In the 19th century, the American Catholic hierarchy rejected various tenets of “lay trusteeism,” which sought to dismantle canonical models of parochial governance. Akin to their neighboring Protestant communities, some lay Catholics began personally assuming governance of parishes, even to the point of removing pastors from office through majority vote. The American bishops suppressed these abuses at the Third Plenary Council of Baltimore. While recognizing the immense contribution lay persons bring to parish life, the bishops did not grant them widespread latitude in administrative affairs. Governance belongs to the hierarchy by divine institution.
Students of church history will observe that the tension between clerical and lay authority does not arise in 19th century America. Emperors and popes have long battled over the role of the administration of the Church’s spiritual and temporal affairs since Constantine legalized Christianity in 313 AD. In the best of times, small disagreements did little harm to the unity of the Body of Christ. In other epochs, however, bellicose conflicts arose. The controversy reached its zenith in the 11th century when the Holy Roman Emperor, Henry IV began investing bishops with pontifical authority against the rights of Pope Gregory VII. Ultimately, the emperor lost, showcased by his penitential walk in the snow to the castle of Canossa begging the mercy of God (and God’s Vicar).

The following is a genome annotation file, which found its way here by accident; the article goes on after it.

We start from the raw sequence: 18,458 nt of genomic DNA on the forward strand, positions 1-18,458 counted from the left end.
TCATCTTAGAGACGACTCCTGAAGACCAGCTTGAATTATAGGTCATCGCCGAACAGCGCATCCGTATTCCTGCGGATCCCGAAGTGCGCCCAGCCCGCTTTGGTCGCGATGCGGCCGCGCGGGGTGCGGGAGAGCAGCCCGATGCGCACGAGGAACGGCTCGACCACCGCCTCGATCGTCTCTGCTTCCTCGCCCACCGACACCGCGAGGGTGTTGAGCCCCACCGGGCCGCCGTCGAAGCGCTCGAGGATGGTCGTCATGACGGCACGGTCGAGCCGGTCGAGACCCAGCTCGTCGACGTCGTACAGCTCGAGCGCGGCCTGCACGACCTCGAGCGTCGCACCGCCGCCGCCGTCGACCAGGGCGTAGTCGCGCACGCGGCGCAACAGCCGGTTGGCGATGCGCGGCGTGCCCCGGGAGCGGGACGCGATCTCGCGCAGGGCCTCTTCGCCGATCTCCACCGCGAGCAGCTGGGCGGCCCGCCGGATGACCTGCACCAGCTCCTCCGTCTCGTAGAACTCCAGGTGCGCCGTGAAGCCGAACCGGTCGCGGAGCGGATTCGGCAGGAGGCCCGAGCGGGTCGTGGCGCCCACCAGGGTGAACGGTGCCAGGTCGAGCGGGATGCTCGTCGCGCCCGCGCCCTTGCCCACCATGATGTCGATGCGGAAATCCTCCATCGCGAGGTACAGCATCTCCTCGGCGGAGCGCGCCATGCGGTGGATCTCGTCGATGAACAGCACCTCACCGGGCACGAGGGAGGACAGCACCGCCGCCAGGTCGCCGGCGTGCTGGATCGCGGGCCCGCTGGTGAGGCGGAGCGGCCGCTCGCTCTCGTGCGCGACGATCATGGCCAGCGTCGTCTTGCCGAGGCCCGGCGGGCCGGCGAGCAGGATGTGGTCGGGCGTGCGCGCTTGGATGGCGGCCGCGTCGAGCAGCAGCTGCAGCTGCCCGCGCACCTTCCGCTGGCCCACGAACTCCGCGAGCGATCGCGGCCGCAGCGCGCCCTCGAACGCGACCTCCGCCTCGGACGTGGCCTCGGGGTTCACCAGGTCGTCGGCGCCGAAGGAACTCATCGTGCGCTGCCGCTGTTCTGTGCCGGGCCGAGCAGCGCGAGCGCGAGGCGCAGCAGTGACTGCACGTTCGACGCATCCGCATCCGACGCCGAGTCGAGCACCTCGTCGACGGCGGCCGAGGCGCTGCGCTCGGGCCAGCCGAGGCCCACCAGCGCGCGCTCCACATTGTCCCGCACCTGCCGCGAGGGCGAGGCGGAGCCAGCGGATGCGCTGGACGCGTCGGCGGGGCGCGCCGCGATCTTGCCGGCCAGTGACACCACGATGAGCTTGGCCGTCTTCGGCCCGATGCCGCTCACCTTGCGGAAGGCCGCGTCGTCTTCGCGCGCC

Notwithstanding the meddling of medieval lords, the Church’s inner life continues to grapple with the question of ecclesial governance and its relationship to the Sacrament of Holy Orders. For instance, after Pope Francis’s recent changes to the Roman Curia, where lay persons can now exercise the office of Prefect, some commentators have reignited the debate about lay administration of ecclesial affairs, even on the diocesan level. Interestingly, the Second Vatican Council takes a restrictive view. The Church’s hierarchy – specifically those who share in the priesthood; viz., bishops and presbyters – receive sacred power directly from the Lord himself (LG 10, 27). The laity are invited to cooperate according to their own vocations (LG 30). The Church in this country has benefited immensely from the charisms and gifts of the lay faithful, who build up the Body of Christ. Yet the same Church would be wise not to wade into the tempest of lay trusteeism, which would contradict the teaching on sacred power and hierarchy as expressed by the Second Vatican Council.
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